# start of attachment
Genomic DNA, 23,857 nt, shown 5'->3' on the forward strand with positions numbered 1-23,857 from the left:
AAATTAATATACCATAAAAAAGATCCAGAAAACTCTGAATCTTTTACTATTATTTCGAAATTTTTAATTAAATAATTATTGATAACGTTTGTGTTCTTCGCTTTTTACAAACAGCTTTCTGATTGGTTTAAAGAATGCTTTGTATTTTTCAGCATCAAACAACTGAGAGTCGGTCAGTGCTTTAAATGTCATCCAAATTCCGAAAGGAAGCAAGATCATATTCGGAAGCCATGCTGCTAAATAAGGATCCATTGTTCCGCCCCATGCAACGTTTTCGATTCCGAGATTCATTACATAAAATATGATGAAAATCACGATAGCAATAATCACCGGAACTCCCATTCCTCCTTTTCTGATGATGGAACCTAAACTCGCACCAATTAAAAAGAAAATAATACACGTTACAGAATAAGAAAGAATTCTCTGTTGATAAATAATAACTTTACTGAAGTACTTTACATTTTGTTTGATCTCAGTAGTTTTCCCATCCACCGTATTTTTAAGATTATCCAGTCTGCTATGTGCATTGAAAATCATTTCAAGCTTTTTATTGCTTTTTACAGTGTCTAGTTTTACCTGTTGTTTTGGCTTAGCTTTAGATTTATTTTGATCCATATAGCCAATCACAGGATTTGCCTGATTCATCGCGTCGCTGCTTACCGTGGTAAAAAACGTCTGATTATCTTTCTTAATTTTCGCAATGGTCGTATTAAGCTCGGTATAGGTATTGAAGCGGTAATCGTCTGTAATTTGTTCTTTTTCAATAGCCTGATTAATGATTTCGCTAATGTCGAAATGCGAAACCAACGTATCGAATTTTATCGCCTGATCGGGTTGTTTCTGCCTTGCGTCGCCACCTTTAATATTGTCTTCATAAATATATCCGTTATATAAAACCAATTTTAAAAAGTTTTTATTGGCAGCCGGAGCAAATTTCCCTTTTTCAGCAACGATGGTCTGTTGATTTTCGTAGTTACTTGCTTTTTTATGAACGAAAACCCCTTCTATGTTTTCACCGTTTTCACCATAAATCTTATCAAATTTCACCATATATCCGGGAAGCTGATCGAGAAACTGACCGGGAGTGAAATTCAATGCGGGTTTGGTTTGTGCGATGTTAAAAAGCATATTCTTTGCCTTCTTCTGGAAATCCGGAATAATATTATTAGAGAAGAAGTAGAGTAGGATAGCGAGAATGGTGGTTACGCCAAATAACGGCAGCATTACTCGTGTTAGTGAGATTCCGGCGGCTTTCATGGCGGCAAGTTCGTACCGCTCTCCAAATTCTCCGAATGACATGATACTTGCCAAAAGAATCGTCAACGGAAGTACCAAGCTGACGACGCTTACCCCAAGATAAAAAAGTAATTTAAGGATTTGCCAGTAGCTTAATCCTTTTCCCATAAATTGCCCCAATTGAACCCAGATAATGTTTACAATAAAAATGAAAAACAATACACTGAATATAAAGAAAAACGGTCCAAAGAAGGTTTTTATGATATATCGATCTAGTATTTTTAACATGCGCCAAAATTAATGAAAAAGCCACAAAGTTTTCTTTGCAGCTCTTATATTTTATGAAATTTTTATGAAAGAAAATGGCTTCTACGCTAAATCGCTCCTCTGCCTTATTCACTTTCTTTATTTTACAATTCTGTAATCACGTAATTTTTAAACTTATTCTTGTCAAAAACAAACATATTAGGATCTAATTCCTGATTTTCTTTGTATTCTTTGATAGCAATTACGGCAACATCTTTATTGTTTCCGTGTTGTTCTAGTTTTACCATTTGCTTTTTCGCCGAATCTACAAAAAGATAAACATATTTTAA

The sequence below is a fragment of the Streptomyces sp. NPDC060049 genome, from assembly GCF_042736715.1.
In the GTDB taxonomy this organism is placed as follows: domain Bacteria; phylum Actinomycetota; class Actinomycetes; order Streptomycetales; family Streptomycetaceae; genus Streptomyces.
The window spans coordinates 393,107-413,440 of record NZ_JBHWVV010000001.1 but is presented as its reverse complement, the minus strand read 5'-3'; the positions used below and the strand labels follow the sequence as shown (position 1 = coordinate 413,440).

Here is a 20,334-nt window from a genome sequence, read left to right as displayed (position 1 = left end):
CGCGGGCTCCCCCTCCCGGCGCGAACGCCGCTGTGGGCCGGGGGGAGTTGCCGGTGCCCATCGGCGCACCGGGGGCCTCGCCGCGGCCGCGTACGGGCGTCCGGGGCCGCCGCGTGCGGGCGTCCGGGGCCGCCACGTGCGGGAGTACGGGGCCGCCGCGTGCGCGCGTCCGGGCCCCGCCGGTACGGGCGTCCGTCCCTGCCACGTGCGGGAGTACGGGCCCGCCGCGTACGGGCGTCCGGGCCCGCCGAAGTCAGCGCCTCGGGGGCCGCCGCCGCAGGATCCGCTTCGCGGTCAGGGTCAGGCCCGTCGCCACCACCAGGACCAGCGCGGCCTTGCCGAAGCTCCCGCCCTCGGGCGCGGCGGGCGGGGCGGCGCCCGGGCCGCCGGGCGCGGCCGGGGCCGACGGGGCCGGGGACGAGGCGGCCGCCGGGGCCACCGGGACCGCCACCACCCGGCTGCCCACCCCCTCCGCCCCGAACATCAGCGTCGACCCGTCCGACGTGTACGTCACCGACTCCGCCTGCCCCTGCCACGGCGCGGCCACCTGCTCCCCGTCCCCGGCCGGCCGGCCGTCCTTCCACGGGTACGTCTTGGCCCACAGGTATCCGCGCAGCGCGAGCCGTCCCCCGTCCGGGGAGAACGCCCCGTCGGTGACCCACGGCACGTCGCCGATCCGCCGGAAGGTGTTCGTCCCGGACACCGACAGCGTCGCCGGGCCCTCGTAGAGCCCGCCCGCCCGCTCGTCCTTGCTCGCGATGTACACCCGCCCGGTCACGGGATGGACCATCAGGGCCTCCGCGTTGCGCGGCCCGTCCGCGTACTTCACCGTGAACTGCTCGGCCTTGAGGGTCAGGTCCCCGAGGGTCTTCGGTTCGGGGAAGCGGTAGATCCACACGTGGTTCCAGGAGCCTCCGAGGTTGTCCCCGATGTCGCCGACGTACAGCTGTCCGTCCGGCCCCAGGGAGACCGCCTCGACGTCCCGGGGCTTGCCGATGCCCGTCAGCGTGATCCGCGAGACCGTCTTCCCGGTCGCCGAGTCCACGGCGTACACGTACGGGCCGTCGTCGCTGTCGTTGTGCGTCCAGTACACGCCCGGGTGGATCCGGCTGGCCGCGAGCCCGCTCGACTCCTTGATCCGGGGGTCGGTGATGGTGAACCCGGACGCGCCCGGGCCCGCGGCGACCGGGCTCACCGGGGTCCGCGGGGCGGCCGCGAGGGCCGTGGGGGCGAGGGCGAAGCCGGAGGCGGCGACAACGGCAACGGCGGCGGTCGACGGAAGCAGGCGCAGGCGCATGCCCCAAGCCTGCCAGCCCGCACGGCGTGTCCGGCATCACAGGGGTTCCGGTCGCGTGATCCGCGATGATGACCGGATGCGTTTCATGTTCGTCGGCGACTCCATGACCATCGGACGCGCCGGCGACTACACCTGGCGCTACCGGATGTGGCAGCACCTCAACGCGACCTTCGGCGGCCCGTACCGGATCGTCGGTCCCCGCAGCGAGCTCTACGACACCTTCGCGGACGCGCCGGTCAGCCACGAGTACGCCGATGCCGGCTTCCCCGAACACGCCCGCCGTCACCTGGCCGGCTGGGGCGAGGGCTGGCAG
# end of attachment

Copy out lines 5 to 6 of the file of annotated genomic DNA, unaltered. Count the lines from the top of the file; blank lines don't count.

The window spans coordinates 393,107-413,440 of record NZ_JBHWVV010000001.1 but is presented as its reverse complement, the minus strand read 5'-3'; the positions used below and the strand labels follow the sequence as shown (position 1 = coordinate 413,440).

Here is a 20,334-nt window from a genome sequence, read left to right as displayed (position 1 = left end):